Task-Oriented Listeners

Task- or content-oriented listeners, whether in personal or workplace contexts, are the efficiency experts of interpersonal conversations.  They get quite excited about the technical content in conversations; they possess a knack for considering all sides of any given issue. Like the critical listener, this listening type also engages in multi-tasking, but rather than merely evaluate message content, they spend time drilling down deeply for details.  If they perceive the speaker does not have expertise in his or her topic, they can lose interest quickly. Even more intimidating to the other speaker is their habit of posing challenging questions in an attempt to elicit more information.

This type of listener is greatly appreciated in businesses and organizations because they have a propensity for clarifying content, accomplishing many things proficiently and engendering support for ideas, not just their own.  This listening style is also the best at playing the devil’s advocate.  They are hard to argue with because they enter conversations armed with the facts and they are not afraid to be challenged.  This is the charts-and-graphs listener, the ones who quote credible experts to prove their points and challenges others to bring similar data into the discussion.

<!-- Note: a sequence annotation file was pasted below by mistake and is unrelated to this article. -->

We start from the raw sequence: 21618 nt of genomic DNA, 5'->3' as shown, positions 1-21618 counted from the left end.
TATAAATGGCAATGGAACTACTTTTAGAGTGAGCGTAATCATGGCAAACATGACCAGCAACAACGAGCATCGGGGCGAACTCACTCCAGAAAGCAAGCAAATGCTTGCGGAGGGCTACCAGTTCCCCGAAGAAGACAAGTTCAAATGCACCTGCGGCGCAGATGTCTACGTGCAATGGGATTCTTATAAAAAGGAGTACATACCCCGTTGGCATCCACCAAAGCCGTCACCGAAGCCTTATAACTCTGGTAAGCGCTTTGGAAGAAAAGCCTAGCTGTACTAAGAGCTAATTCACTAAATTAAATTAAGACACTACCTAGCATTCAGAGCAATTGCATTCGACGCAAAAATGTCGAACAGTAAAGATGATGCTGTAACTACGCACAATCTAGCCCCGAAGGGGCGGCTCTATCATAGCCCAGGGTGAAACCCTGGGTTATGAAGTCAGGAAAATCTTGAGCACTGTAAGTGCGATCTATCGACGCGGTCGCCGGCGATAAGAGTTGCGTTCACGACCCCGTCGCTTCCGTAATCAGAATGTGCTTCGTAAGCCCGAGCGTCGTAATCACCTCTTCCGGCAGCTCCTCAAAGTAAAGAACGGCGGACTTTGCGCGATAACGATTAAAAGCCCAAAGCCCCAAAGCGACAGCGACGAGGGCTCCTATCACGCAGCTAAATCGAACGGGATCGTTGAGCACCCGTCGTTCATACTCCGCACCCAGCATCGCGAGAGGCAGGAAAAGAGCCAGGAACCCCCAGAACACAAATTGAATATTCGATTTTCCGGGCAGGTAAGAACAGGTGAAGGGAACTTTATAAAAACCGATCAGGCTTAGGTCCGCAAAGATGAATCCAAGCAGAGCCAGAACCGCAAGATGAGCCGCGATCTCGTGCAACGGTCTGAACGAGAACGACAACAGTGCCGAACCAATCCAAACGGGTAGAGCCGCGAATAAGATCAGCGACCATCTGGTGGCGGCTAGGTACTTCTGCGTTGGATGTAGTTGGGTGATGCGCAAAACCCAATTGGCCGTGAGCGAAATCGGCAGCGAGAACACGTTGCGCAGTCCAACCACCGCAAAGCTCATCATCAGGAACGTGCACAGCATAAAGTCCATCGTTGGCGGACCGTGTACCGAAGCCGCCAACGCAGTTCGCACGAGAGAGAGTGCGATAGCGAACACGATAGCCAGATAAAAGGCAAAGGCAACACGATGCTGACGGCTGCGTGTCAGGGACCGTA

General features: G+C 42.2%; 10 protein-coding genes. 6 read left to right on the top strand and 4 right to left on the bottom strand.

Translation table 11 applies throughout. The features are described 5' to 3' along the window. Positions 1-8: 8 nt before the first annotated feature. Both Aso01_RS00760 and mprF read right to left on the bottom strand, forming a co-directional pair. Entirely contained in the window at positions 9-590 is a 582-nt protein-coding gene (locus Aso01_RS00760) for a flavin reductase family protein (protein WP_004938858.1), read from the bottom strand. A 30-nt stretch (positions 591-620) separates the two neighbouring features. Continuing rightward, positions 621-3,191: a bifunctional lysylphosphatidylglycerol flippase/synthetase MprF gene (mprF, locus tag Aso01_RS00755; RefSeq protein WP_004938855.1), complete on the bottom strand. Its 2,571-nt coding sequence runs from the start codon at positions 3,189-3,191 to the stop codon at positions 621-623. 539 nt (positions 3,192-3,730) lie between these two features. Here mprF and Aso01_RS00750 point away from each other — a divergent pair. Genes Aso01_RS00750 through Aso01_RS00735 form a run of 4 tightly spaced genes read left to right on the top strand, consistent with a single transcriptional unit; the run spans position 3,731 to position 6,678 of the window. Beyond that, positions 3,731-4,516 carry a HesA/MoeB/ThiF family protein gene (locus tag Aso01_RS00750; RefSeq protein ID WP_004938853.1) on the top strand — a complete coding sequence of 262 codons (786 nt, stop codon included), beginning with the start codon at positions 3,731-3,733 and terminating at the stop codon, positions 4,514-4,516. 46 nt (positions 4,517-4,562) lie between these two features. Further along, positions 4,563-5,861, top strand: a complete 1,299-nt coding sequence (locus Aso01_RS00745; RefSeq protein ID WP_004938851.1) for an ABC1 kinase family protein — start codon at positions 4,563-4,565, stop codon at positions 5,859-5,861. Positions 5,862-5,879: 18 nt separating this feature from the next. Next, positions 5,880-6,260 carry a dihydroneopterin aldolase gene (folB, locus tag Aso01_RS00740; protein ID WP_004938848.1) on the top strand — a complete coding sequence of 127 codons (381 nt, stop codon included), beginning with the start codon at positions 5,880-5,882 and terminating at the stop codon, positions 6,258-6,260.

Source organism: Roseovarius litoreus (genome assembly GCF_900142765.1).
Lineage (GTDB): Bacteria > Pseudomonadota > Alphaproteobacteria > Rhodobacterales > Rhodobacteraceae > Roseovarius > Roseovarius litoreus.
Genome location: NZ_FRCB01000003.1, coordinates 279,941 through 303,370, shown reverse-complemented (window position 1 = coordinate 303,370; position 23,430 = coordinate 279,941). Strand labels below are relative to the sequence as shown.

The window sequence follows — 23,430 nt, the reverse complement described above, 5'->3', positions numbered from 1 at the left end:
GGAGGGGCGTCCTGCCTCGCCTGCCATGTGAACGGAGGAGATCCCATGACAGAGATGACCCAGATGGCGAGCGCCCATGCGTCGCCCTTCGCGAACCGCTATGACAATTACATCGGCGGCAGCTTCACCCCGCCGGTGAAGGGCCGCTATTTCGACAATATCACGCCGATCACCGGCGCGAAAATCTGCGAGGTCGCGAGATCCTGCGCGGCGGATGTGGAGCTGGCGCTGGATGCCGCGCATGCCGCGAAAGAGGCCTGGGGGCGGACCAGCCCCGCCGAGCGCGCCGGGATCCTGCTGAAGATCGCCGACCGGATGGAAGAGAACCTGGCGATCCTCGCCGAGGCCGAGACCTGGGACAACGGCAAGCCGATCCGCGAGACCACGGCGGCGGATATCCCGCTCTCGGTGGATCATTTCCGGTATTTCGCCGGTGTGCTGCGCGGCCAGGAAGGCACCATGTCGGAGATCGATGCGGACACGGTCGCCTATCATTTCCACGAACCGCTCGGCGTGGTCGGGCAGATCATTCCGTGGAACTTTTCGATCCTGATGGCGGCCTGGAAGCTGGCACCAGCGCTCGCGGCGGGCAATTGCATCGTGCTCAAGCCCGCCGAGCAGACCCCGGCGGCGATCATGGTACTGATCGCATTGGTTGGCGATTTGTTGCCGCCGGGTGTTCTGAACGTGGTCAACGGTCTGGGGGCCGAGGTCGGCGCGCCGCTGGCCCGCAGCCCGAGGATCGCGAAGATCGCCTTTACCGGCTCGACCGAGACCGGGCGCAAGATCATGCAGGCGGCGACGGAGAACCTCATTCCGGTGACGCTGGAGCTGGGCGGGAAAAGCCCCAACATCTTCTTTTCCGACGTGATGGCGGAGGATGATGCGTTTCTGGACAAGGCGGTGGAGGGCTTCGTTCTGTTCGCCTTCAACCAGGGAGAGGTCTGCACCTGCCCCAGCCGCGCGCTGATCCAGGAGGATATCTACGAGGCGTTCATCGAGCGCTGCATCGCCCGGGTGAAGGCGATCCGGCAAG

Given all of this, this style may become counter-productive when more careful deliberation is called for or concern for feelings needs to be acknowledged.  As their frustration rises, they risk alienating the other speaker with both verbal and non-verbal signals that minimizes non-essential details. This can result in their taking a long time to make decisions. This listening style can also be very tricky, culturally speaking.  If the other speaker comes from a culture where being brusque or blunt is considered impolite, they may be left with an impression that the listener did not intend to give. In individualistic cultures, like that of in the U.S., more leeway is given to those who are task-driven.  However, collectivistic cultures place a higher premium on emotions and feelings. When their importance is minimized in an effort to get things done quickly it may cause more problems than it solves.  Further, if the listener implies that there is only one right answer, theirs, they risk losing respect. Ignoring another’s perspectives, insights and their need to feel included will not make for a very cooperative relationship.

The takeaway on this type of listening style is

  • They are efficient and encourage others to be more organized
  • They tend to be attentive to the details or technical points in a conversation, not its emotional content
  • They can assist others in focusing and considering all sides of an issue
  • They ask questions for clarity and understanding

Critical Listeners